Author: Ignacio Romero | Source: Catholic-link
When we make a list of the now deceased actor Robin Williams’ movies, surely one of the first to appear will be “Dead Poets Society”. It’s without a doubt a classic. The story is a simple one: John Keating (Robin Williams) is a literature professor who, through poetry, inspires his students from the prestigious Welton high school to think with their own minds and not by the standards that the world imposes them. This inspires these young men to do things they never before thought of doing. Although the movie dates back to 1989, I think it has some very contemporary elements, useful to illustrate a still very vivid reality today. Here are three points:
1. Pseudo-Christianism vs professor John Keating
Welton prep school and its rigid teachers, tied to the institution’s tradition, personify what is known as pseudo-Christianism. According to these teachers and the school’s rules, life should be a constant gazing towards the future, forgetting about the present and projecting all of our actions towards tomorrow. Killing oneself studying and giving up life today, in order to be a professional tomorrow. This pseudo-Christianism posits that it’s necessary to suffer today, in order to be comforted afterwards in Heaven.
But this is not what we are called to live. Williams’ character is the one who gives the key in the movie to live like true Christians: “Carpe Diem”. Professor Keating, from the very first class, gives his boys a guide so that they wake up from that zombie state in which the school and their teachers have formed them. Sometimes we too fall into that state, giving meaning to our lives just because tomorrow we’ll be in Heaven. Paradise should be lived in the present. Happiness on earth is possible. In Heaven, yes, it will be fully complete, but today we can be happy. Saint Paul says: “Rejoice in the Lord always. I will say it again: Rejoice”! God is with us today, here and now. It’s possible to be happy in Him. C.S Lewis wrote in “The Screwtape Letters”:
“Do not be deceived, Wormwood. Our cause is never more in danger than when a human, no longer desiring, but still intending, to do our Enemy’s will, looks round upon a universe from which every trace of Him seems to have vanished, and asks why he has been forsaken, and still obeys.”
2. Conformity: the difficulty of maintaining our beliefs in the face of others
The scene that captures this in the movie is excellent. In his class, Keating tells three of his students to start walking in a line around the yard. Each one starts with his own step and speed, and suddenly the three of them start walking evenly, forming a rhythm which makes the rest of the class start clapping with the stepping of the march. That’s when the professor stops them and says:
“Now, I didn’t bring them up here to ridicule them. I brought them up here to illustrate the point of conformity: the difficulty in maintaining your own beliefs in the face of others. Now, those of you — I see the look in your eyes like, ‘I would’ve walked differently’. Well, ask yourselves why you were clapping. Now we all have a great need for acceptance, but you must trust that your beliefs are unique, your own, even though others may think them odd or unpopular, even though the herd may go ‘that’s wrong’.”
Nowadays, it’s very hard to stay strong with what one believes. We live in a society which is constantly pushing us to accept things that we don’t share, that we don’t consider right. That is when we have to defend our position even if it’s “odd or unpopular”. Being a Christian will mean, more than once, being a sign of contradiction. “Two roads diverged in the wood and I, I took the one less traveled by, and that has made all the difference”, professor Keating taught them.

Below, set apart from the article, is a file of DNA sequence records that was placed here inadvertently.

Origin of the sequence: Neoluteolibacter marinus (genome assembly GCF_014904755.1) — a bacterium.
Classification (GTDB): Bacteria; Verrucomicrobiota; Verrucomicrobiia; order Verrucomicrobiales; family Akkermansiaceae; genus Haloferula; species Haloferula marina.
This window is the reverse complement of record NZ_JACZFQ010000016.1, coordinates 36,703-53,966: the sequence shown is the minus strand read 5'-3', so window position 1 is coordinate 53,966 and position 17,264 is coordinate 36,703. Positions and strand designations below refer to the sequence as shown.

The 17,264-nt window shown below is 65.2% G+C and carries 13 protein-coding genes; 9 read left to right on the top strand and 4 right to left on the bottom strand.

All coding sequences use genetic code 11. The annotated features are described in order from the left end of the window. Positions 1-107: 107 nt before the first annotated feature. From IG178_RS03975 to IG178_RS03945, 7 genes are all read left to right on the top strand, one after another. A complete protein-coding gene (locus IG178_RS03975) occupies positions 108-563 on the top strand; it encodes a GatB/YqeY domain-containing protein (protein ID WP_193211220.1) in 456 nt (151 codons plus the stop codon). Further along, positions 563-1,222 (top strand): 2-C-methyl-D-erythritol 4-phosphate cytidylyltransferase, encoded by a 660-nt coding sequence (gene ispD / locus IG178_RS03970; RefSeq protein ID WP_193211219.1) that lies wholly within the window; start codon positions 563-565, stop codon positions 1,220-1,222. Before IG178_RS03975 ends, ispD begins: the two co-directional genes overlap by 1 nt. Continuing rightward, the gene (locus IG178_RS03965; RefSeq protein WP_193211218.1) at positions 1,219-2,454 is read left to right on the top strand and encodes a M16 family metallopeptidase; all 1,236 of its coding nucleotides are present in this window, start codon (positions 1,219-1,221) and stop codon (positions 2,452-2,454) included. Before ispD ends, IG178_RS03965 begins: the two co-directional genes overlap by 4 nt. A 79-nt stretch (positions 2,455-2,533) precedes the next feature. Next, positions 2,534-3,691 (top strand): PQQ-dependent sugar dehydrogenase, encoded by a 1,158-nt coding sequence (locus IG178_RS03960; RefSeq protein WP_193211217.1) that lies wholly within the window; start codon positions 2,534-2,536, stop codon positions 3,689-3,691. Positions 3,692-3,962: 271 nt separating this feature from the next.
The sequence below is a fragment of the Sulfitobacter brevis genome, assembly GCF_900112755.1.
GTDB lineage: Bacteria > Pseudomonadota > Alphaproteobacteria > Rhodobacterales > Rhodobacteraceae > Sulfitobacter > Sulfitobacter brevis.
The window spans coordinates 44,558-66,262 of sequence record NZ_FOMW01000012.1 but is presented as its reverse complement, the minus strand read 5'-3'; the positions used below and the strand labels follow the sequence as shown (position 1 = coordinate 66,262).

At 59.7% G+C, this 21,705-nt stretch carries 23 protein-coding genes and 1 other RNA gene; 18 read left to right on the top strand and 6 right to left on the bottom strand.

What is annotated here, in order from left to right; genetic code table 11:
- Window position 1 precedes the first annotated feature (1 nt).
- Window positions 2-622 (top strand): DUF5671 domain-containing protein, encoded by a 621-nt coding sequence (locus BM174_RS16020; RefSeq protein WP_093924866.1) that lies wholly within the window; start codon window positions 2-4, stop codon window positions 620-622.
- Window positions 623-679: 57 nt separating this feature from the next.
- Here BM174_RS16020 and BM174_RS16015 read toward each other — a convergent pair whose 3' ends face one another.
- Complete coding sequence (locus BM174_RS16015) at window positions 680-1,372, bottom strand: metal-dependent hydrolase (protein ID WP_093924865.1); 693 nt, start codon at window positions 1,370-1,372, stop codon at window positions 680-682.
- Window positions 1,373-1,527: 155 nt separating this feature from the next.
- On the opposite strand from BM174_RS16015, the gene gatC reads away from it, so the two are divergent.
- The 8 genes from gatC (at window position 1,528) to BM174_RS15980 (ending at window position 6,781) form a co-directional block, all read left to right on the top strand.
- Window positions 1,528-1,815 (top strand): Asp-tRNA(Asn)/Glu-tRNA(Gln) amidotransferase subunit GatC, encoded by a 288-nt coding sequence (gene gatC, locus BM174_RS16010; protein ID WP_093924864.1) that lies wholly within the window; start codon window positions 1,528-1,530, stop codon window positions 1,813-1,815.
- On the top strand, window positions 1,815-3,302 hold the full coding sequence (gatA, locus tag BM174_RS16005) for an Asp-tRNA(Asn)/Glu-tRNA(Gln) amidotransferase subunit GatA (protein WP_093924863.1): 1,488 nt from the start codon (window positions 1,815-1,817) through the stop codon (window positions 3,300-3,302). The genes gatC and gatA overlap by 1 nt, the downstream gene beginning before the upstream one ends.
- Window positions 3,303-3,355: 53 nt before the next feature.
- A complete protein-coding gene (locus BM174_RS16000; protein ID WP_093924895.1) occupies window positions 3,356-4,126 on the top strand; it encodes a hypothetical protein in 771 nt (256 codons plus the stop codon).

“And you young people, are the first: Go against the tide and have the daring to move precisely against the current. Forward, be brave and go against the tide! And be proud of doing so” (Pope Francis).
3. To enjoy life doesn’t mean to drown in enjoyment
After giving them some lessons on how to live, Keating warns the young men that seizing the day doesn’t mean I can do whatever I want. “You told us to make the best of life”- a student complains – “Yes, but not to drown in enjoyment” – answers the professor. In life we ought to know the time and place for everything. Seizing the day means giving meaning to your actions, giving the best of yourself and being authentic.
There’s a moment when Williams’ character says: “If the story of humanity were a poem, what would your verse be?”. We could ask ourselves: what would my story say about me? What was my contribution in the story of humanity? – “But I can’t do anything from my spot, I’m no one”- you could tell me; professor Keating answers for us: “words and ideas can change the world”. Maybe not the whole world, but the one of those around you, or your own world. Each one of us has his own verse to contribute to the great poem of humanity, it doesn’t seem fair for you to keep yours. – “I can take care of myself just fine. All right?” – Asks one of the Welton students to his roommate. “No!” He answers. We aren’t made only for ourselves. We are also made for others.
But we can’t forget that in the fight for those dreams and ideals there comes frustration. This means things aren’t always how we want nor how we’d imagined them. We have to be prepared for failure. But – careful! This failure doesn’t mean everything’s lost and there’s no hope. There are always roads to a solution. This is the lesson that Neil, one of the characters of the movie, failed to learn. As the professor well says: “There’s a time for daring and there’s a time for caution, and a wise man understands which is called for”.
This movie review originally appeared here for Catholic-Link Spanish. It was translated into English by María Isabel Giraldo.